It may be difficult for a freelancer or any other remote worker to show their work ethics and qualities to clients and supervisors considering the distance barrier. Several employers are sceptical about having their employees work from home since they cannot be sure how they use their time. It saddles you with the responsibility of proving your worth when you work from home. Working from home can put a lot of pressure on you considering the number of possible distractions, demand to deliver on works and projects, limited resources, and, lastly, the pressure to keep up with work standards. It becomes worse when people undermine your hard work. Simply because your workspace is a few steps away from your bedroom. While it might require a lot of conscious effort to show productivity as a remote worker, this is not an impossible task. I’d be showing you practical steps to take to show you are productive while working remotely.
Things You Should Not Do to Show You’re Productive
First, you should know things you should not do while you are forced to prove your productivity. It is understandable that while your productivity and relevance at work are being questioned, you may be tempted to want to impress.
There are, however, some things you should not do in a bid to impress your employer or superiors.
1. Do Not Take Extra Tasks to Prove Your Efficiency
While the thought of taking more jobs might be enticing at first, especially to your employer who wants to make the best out of your time, you will realize on a closer look that the quality of jobs you do matters as much as the quantity.
Taking more tasks might lead to a drastic reduction in the standard of jobs done, and this might translate to a decrease in productivity, which you are trying to avoid. Rather than burden yourself with extra tasks, spend your time wisely in getting your jobs done to perfection.
2. Do Not Readily Take Up Jobs with Tight Deadlines
When trying to impress a superior, supervisor, or client, you should also be realistic with the possibility of getting a job done. It’s best to turn down a job if you know you cannot deliver on the deadline.
Taking up such tasks only to miss the deadline or turn in a completed job of less quality will do no good in showing you are productive. Only take jobs with enough time to deliver except when the situation truly calls for otherwise.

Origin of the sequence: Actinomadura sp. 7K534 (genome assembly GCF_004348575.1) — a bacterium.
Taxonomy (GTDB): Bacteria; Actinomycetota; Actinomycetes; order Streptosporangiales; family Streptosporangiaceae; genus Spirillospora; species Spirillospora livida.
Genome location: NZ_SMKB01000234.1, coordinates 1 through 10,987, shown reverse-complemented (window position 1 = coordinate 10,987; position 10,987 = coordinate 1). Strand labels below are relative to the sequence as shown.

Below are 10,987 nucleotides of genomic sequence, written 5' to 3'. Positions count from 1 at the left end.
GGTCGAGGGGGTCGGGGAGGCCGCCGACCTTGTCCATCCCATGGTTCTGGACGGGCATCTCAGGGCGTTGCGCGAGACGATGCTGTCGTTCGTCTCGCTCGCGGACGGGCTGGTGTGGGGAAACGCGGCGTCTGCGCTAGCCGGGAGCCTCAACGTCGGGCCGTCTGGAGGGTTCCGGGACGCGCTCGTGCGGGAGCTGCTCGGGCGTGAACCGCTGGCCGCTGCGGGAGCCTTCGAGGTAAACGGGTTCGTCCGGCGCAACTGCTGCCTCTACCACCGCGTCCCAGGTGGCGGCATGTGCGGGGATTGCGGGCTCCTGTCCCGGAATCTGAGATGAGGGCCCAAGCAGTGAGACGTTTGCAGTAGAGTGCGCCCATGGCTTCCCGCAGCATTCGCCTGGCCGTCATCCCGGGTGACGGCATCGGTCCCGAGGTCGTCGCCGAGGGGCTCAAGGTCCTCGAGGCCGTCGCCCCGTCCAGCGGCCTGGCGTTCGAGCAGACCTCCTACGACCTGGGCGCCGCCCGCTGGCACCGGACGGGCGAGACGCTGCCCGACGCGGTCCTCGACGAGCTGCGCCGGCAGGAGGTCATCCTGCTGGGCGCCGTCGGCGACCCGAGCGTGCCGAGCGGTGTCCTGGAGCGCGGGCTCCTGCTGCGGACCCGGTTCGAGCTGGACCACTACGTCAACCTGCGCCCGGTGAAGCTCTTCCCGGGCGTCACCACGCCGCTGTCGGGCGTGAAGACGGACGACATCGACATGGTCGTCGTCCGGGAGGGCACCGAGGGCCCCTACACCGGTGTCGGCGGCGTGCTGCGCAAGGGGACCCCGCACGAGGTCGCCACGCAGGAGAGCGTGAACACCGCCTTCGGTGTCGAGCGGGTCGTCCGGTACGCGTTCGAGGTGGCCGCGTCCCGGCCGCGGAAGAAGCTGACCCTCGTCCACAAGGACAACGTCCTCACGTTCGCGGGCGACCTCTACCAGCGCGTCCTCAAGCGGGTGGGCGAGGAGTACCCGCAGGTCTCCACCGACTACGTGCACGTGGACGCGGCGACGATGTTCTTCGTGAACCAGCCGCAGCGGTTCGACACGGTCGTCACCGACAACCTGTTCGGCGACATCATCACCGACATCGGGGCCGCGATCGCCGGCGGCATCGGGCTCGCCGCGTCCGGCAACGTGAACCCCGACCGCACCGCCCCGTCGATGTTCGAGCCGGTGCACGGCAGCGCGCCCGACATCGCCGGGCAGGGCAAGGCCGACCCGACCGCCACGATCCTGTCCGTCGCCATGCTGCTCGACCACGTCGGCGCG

3. Never Bite More Than You Can Chew
Having so many uncompleted tasks is bad for you as a freelancer or remote worker. It would help if you were not greedy with work or tasks that you take up.
It is common for people who work remotely to want to bite more than they can chew because often they have a payment pattern that commensurates with the amount of work done. You cannot keep taking jobs, especially when you know you have so much undone. You should finish up a task before taking up another.
4. It’s okay to Say No
Many employees working from home have not learned how to say no without standing the risk of insubordination. You do not have to say yes to everything, either out of fear or willingness to make your boss happy. You can always say no if their demand is unrealistic. Remember, you get to do the job, not them.
How to Show You’re Productive When Working Remotely
Here are healthy ways to prove your productivity even as you work from home.
1. Never Miss a Deadline
Missing deadlines are the greatest signs of unproductivity. If you have to take all precautions rightly, you should never miss a deadline no matter what. Always deliver projects on time.
2. Be Highly Responsive and Available
When you are not in physical contact with your employer, the greatest threat to work progress will be that you are unavailable, and communication is impaired.
You always need to make sure that you respond in time, and you can always be reached for information and updates.
3. Give Updates: Be Accountable
It would help if you carried your employer along all the way. Show them your work progress; this reassures them that you are working and not on personal errands.
It is advisable to deliver your bulk projects in batches as it is a way to stay accountable and ensure steady work progress.
4. Make Your Works Accessible
Knowing fully well that you are not in physical contact with your boss or employer, you need to make all of your works accessible. You do not want to turn in a project that is unreadable or inaccessible.
Try to unzip files to improve accessibility. Also, make sure you have a properly ordered job with a guide if possible since you will not be there in person to explain what you’ve done.
You should note that the quality of the job done proves your worth and productivity. Every employer wants to work with someone who can work independently with minimal stress, delivering on jobs efficiently. Be this worker, and your productivity will never be questioned.
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